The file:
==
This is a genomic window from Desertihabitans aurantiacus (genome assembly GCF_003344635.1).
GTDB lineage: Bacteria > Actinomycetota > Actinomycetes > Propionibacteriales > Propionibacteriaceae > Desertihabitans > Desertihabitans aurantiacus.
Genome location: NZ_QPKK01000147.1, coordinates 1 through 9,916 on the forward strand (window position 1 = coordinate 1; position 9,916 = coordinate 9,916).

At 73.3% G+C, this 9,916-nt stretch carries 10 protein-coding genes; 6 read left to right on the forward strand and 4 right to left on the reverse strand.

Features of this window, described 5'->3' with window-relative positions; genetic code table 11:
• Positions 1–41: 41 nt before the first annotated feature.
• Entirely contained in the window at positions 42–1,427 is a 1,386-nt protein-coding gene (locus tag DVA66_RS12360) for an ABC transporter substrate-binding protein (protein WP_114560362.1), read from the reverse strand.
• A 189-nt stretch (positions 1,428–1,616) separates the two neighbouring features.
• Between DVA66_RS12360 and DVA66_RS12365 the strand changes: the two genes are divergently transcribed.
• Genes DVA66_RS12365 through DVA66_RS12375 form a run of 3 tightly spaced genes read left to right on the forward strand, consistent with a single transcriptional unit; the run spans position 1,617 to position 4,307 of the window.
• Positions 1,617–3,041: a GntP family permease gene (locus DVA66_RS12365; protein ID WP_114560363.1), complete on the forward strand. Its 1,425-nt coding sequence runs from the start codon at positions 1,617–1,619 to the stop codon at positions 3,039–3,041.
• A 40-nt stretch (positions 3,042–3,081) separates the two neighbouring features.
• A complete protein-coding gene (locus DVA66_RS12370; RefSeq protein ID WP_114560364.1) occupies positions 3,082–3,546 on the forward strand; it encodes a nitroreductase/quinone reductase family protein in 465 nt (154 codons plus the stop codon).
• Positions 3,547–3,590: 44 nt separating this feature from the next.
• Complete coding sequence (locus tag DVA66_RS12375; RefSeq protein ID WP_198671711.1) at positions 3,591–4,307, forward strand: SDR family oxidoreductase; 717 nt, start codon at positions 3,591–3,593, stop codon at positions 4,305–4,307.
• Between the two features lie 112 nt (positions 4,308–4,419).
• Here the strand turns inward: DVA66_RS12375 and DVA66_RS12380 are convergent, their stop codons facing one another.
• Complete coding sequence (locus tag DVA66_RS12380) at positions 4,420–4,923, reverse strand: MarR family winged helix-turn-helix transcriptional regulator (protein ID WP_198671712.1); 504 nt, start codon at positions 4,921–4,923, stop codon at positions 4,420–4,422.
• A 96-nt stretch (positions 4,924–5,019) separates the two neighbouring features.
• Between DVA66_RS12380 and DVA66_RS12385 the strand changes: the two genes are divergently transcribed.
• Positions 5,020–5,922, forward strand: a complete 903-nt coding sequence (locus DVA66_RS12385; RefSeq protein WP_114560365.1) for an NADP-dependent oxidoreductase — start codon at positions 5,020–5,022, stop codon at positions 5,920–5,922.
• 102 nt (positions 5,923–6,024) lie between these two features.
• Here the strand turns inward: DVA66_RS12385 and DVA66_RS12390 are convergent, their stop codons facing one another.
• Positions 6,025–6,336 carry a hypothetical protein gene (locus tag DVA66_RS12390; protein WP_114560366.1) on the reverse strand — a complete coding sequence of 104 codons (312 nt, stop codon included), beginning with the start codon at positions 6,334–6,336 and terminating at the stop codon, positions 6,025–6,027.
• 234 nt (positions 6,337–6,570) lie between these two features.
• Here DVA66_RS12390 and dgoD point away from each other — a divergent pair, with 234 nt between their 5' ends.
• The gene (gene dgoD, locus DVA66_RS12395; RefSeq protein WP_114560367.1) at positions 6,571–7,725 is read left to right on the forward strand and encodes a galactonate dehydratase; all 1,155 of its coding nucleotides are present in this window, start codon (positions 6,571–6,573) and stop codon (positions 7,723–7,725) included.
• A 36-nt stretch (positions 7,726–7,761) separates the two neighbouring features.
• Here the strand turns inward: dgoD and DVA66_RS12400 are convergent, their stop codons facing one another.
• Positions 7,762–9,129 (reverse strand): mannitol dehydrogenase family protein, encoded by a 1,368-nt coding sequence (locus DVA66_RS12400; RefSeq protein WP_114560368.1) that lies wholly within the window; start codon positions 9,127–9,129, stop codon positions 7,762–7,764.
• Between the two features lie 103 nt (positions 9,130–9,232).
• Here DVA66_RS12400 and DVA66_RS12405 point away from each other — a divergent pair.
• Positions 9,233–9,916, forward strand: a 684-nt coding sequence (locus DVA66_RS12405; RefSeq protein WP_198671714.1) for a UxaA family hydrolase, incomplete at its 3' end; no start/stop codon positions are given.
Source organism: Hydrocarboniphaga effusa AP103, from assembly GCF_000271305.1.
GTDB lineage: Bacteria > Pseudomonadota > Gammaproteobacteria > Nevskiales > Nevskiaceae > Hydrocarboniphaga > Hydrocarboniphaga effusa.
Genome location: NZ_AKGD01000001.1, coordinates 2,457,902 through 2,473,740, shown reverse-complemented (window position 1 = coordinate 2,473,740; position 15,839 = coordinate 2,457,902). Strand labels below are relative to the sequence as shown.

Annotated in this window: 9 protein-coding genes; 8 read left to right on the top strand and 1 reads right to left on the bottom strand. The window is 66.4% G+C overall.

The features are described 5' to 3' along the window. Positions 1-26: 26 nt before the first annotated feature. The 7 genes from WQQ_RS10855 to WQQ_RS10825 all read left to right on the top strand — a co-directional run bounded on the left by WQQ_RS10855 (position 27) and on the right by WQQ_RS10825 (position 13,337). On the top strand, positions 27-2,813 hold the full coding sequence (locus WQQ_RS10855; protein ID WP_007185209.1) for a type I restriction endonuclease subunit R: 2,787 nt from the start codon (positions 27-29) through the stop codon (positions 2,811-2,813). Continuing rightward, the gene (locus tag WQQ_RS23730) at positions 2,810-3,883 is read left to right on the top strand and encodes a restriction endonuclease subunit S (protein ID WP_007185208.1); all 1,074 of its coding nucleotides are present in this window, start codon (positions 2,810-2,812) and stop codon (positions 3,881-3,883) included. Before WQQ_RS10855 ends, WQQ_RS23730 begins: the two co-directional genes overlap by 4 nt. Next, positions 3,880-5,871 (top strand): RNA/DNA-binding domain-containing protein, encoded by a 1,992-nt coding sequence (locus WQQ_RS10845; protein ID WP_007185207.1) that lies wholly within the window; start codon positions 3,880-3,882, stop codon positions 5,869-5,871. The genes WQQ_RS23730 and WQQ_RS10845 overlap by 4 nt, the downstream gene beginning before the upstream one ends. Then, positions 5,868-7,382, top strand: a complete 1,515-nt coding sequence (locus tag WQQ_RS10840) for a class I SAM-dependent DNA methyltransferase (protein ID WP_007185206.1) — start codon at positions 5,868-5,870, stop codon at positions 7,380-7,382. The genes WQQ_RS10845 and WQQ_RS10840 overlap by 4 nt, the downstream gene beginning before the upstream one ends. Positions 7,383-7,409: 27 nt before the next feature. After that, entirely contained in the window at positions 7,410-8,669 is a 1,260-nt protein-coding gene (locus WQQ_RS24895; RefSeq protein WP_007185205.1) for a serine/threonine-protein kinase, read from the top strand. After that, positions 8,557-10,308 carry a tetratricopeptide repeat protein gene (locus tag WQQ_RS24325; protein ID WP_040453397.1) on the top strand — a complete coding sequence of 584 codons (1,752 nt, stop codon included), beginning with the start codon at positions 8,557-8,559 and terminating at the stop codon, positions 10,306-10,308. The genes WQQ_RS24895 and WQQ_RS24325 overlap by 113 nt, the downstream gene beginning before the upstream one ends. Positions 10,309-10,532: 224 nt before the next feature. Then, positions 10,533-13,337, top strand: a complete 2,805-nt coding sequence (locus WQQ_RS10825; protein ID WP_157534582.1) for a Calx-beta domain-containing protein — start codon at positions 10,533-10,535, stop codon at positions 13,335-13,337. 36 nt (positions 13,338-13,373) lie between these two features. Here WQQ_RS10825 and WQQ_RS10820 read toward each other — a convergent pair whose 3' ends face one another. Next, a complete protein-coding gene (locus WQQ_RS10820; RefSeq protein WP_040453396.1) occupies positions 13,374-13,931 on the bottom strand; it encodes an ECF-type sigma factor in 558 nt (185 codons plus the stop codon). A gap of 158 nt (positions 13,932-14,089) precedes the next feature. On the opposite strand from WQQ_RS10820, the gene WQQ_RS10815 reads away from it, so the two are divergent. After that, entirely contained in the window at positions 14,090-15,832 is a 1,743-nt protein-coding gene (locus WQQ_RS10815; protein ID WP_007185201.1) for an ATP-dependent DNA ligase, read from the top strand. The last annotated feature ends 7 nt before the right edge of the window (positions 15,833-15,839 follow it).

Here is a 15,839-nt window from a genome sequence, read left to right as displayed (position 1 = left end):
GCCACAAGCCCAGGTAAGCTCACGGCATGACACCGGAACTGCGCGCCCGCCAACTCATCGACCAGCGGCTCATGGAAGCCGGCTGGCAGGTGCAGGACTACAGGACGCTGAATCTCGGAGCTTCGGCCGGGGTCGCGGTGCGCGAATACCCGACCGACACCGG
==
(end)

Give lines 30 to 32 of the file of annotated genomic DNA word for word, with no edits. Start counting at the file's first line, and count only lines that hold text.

• Positions 7,762–9,129 (reverse strand): mannitol dehydrogenase family protein, encoded by a 1,368-nt coding sequence (locus DVA66_RS12400; RefSeq protein WP_114560368.1) that lies wholly within the window; start codon positions 9,127–9,129, stop codon positions 7,762–7,764.
• Between the two features lie 103 nt (positions 9,130–9,232).
• Here DVA66_RS12400 and DVA66_RS12405 point away from each other — a divergent pair.